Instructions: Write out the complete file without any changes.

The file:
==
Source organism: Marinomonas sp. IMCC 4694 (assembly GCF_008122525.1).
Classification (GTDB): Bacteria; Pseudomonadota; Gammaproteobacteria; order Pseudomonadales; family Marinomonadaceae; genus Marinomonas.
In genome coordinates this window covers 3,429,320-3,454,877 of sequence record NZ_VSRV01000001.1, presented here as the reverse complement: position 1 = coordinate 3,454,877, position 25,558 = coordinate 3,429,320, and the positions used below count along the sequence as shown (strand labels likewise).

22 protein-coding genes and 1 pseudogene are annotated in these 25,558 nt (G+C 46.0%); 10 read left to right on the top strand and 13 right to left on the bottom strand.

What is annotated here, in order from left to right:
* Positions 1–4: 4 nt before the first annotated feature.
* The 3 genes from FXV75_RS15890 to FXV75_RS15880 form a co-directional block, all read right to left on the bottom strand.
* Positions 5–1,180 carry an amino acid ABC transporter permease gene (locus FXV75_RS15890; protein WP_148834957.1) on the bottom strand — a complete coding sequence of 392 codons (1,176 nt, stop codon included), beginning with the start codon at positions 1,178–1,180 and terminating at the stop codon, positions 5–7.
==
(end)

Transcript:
Source organism: Marinomonas sp. IMCC 4694 (assembly GCF_008122525.1).
Classification (GTDB): Bacteria; Pseudomonadota; Gammaproteobacteria; order Pseudomonadales; family Marinomonadaceae; genus Marinomonas.
In genome coordinates this window covers 3,429,320-3,454,877 of sequence record NZ_VSRV01000001.1, presented here as the reverse complement: position 1 = coordinate 3,454,877, position 25,558 = coordinate 3,429,320, and the positions used below count along the sequence as shown (strand labels likewise).

22 protein-coding genes and 1 pseudogene are annotated in these 25,558 nt (G+C 46.0%); 10 read left to right on the top strand and 13 right to left on the bottom strand.

What is annotated here, in order from left to right:
* Positions 1–4: 4 nt before the first annotated feature.
* The 3 genes from FXV75_RS15890 to FXV75_RS15880 form a co-directional block, all read right to left on the bottom strand.
* Positions 5–1,180 carry an amino acid ABC transporter permease gene (locus FXV75_RS15890; protein WP_148834957.1) on the bottom strand — a complete coding sequence of 392 codons (1,176 nt, stop codon included), beginning with the start codon at positions 1,178–1,180 and terminating at the stop codon, positions 5–7.